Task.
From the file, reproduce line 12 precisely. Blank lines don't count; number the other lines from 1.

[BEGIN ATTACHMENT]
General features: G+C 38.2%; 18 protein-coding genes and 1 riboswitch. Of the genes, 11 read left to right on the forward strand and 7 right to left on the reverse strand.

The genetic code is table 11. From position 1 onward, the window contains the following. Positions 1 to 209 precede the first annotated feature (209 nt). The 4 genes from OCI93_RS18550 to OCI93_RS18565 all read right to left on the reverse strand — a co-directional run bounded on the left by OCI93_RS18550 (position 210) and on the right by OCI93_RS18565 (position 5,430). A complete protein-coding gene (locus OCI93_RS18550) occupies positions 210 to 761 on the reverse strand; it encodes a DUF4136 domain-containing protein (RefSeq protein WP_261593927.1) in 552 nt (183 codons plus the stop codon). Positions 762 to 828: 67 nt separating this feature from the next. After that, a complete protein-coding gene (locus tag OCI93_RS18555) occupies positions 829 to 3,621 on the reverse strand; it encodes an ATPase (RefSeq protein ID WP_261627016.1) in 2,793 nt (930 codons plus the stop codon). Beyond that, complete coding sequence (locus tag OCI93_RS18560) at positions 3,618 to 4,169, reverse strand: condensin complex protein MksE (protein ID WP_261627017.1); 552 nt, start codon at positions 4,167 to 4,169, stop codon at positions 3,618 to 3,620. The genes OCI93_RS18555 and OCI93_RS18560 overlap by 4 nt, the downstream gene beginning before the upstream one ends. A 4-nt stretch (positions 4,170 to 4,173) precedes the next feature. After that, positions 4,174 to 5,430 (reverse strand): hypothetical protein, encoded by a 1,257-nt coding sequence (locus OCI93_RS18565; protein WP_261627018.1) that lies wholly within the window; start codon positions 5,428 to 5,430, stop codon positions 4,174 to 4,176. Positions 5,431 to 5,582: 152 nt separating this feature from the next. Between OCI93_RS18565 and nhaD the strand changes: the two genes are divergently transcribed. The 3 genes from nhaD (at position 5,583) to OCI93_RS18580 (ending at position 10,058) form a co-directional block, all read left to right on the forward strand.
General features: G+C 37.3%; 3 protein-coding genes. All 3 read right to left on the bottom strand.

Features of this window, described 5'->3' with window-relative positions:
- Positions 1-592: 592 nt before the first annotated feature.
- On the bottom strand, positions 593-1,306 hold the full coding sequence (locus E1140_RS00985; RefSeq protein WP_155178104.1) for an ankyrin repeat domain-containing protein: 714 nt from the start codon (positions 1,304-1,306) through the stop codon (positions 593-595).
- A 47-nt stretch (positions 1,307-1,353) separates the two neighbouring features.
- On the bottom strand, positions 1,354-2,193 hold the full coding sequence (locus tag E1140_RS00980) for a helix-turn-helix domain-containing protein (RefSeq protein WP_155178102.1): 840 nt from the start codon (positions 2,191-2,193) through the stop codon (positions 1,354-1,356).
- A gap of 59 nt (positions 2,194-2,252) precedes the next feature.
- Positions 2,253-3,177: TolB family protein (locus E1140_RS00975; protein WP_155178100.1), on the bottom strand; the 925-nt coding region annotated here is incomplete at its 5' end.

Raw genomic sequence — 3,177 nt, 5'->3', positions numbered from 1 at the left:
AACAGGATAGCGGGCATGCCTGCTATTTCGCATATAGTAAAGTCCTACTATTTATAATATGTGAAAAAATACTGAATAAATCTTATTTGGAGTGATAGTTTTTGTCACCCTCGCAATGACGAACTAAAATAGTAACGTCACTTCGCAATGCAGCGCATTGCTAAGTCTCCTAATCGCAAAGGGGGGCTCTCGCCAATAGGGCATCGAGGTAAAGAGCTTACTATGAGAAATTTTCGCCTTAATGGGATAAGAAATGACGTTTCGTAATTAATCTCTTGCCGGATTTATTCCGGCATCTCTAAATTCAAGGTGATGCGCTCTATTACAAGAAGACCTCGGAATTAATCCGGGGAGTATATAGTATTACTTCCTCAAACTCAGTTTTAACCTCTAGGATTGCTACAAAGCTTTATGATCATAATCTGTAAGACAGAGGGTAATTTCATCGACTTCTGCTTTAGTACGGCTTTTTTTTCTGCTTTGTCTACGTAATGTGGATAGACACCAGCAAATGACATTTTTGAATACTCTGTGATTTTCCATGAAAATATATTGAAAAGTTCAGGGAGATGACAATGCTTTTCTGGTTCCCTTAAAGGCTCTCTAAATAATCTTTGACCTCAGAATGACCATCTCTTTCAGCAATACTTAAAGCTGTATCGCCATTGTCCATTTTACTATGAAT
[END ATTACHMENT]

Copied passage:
AACAGGATAGCGGGCATGCCTGCTATTTCGCATATAGTAAAGTCCTACTATTTATAATATGTGAAAAAATACTGAATAAATCTTATTTGGAGTGATAGTTTTTGTCACCCTCGCAATGACGAACTAAAATAGTAACGTCACTTCGCAATGCAGCGCATTGCTAAGTCTCCTAATCGCAAAGGGGGGCTCTCGCCAATAGGGCATCGAGGTAAAGAGCTTACTATGAGAAATTTTCGCCTTAATGGGATAAGAAATGACGTTTCGTAATTAATCTCTTGCCGGATTTATTCCGGCATCTCTAAATTCAAGGTGATGCGCTCTATTACAAGAAGACCTCGGAATTAATCCGGGGAGTATATAGTATTACTTCCTCAAACTCAGTTTTAACCTCTAGGATTGCTACAAAGCTTTATGATCATAATCTGTAAGACAGAGGGTAATTTCATCGACTTCTGCTTTAGTACGGCTTTTTTTTCTGCTTTGTCTACGTAATGTGGATAGACACCAGCAAATGACATTTTTGAATACTCTGTGATTTTCCATGAAAATATATTGAAAAGTTCAGGGAGATGACAATGCTTTTCTGGTTCCCTTAAAGGCTCTCTAAATAATCTTTGACCTCAGAATGACCATCTCTTTCAGCAATACTTAAAGCTGTATCGCCATTGTCCATTTTACTATGAAT